For now, press F12 to go pack to the previous screen. Edit page footing works the same way as the previous option, except that the information entered is printed at the bottom of each page. Edit final text allows you to define what text to print at the end of the report. This feature is similar to Edit page heading/footing but supports page-number or date/time information.

The Edit break text option can only be used if you have one or more break levels defined on your report. Break levels are defined on the Edit column formatting screen by entering a value from BREAK1 (highest level) through BREAK6 in the usage column. Once you have defined break levels, you can specify heading and footing text to appear before or after each level break on the report. The break heading/footing options allow flexibility in printing column data, with the added bonus of being able to skip to a new page before the heading or after the footing, as well as optionally reprinting the column headings. These options allow you to customize the look of your Query Manager report.

Finally, formatting options allow you to specify line spacing, separators, column headings, and break text.

Separators appear on the report as a series of equal sign (=) characters. Now that you have examined each section of the Query Manager report, you can put it all to use.

Putting It All Together

To follow the example in this article, go to the Midrange Computing Web site (www.midrangecomputing.com/mc) and download the code associated with this article. In this example, you will use Query Manager to create a customer invoice form. To do this, you need to create three files: a customer master (CUSTMAST) file, an invoice header (INVHDR) file, and an invoice detail (INVDTL) file. To create these files, put the SQL code from the member called CRTFILES into a source file named QSQLSRC. Now compile the CL program CTF001CL using the Create CL Program (CRTCLPGM) command:


PGM(libname/CTF001CL) +


Next, type CALL CTF001CL PARM(yourlib), where yourlib is the library that contains the QSQLSRC file you created.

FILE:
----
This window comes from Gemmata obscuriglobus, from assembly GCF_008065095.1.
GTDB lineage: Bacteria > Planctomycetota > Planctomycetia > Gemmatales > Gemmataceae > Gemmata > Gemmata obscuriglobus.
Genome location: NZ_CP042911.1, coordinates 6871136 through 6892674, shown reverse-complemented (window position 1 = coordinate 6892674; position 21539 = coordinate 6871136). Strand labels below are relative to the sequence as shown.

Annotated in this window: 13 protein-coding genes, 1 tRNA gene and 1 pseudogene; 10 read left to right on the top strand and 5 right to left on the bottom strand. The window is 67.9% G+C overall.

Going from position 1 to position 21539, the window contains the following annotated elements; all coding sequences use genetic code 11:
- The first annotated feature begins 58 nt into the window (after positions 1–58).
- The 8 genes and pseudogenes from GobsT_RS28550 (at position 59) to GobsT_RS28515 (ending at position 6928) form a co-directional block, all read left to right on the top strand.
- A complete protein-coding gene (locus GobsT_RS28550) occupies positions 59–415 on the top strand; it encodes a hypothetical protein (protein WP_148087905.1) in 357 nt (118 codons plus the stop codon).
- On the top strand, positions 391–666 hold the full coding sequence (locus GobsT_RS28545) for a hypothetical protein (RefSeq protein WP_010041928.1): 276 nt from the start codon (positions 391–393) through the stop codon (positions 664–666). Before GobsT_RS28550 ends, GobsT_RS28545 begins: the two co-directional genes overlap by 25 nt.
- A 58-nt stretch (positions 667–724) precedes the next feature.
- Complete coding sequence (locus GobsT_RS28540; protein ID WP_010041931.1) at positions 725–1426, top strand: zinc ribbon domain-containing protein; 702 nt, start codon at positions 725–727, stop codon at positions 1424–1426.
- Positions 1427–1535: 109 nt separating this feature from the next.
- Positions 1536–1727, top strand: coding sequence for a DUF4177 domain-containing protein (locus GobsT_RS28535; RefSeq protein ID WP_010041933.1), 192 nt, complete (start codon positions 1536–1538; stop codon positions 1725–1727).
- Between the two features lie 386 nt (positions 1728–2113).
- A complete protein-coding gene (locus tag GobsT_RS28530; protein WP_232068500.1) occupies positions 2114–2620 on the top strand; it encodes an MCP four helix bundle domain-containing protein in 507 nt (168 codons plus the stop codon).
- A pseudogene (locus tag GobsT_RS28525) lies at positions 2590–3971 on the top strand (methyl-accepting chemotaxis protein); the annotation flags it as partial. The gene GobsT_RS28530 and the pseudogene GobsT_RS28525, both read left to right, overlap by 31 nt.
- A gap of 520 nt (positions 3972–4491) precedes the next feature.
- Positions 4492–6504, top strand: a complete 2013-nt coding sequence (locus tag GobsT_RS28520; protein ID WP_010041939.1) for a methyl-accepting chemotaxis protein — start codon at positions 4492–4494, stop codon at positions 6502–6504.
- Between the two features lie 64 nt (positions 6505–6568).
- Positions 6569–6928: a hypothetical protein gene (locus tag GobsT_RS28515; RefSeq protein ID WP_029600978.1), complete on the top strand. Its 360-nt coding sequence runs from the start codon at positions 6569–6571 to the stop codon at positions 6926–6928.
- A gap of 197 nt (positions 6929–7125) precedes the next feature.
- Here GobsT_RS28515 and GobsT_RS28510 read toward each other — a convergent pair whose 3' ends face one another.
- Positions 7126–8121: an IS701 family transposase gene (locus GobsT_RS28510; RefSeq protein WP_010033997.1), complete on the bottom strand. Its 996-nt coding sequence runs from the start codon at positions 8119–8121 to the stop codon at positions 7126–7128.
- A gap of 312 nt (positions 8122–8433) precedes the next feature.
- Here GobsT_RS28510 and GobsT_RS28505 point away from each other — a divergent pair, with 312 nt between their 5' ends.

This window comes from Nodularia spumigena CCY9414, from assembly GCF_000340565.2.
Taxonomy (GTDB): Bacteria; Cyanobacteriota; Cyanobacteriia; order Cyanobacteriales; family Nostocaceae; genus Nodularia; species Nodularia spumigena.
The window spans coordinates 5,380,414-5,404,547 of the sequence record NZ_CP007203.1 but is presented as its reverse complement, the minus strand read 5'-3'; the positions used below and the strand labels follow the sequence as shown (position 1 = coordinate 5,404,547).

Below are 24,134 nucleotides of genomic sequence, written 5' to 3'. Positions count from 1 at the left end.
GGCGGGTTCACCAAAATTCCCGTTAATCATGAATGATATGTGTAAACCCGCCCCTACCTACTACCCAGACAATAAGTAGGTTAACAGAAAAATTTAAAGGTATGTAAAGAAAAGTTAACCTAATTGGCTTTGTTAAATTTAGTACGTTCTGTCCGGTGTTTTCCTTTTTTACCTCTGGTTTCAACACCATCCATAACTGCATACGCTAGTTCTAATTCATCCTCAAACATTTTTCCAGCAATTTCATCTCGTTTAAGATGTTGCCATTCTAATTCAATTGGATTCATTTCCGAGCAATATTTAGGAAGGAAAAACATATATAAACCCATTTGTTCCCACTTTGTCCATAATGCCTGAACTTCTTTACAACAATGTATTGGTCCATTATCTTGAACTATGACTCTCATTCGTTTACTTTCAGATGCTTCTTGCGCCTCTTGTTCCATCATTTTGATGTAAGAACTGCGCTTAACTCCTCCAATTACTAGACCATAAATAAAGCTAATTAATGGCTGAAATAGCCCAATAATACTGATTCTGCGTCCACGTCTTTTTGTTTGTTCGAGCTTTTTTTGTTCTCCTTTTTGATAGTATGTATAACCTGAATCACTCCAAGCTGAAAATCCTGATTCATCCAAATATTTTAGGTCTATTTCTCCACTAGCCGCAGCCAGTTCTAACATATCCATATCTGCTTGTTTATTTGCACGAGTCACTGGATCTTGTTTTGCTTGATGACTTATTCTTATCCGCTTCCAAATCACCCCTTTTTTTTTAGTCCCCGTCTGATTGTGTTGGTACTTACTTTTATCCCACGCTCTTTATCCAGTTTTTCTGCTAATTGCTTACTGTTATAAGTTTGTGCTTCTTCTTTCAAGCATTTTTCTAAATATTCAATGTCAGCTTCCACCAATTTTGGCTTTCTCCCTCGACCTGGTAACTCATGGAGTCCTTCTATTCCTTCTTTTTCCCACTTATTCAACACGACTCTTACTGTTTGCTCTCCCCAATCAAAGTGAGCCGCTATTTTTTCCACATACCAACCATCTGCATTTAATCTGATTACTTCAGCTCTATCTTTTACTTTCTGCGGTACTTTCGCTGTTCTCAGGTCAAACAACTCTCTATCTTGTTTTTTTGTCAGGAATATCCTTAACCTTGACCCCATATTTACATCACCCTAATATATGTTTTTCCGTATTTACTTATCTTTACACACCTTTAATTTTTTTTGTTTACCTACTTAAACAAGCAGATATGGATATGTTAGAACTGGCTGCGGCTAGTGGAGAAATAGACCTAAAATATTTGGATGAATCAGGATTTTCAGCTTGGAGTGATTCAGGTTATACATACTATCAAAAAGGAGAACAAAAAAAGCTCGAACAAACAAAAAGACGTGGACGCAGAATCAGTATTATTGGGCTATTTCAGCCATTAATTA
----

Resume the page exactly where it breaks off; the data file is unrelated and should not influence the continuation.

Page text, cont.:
Now copy the source member INVOICEQMQ to your QQMQRYSRC file and copy INVOICEQMF to your QQMFORMSRC file. Create the Query Manager query INVOICEQMQ and the INVOICEQMF form by typing the following commands:






Next, look at the Query Manager query and form. Type STRQM to bring up the Query Manager/400 main menu. Enter option 1 to display the Work with Query Manager Queries screen. Use option 2 on this screen to modify the design of the INVOICEQMQ query. You will be presented with an editor screen similar to that of SEU. The SQL code displayed joins the invoice-header, detail, and customer-master files.

Notice that the final field selected is &CONM AS COMPNAME. This creates a parameter that allows you to pass a company name to the query that displays on the top of the report form. You’ll also notice that the WHERE clause contains the condition WHERE (INV# = &INVOICE). This creates a parameter called INVOICE, which allows us to specify the invoice number that is printed.

Pressing F5 prompts for any parameters used and displays the results of the SQL statements. You must enclose text fields like the company name in single quote (‘) characters when prompted or when supplying the values through the SETVAR parameter on the STRQMQRY command. If not, Query Manager will mistake the value as a field name and an error will be returned. In my example, when prompted for INVOICE, enter a number from 99 to 102 to display sample invoice data created with by the CTF001CL program.

Press F3 to exit this display, then press F12 to return to the main menu of Query Manager/400. Take option 2 to show the Work with Query Manager Report Forms display. Place a 2 in the option field next to the form named INVOICEQMF to modify the design of the invoice form.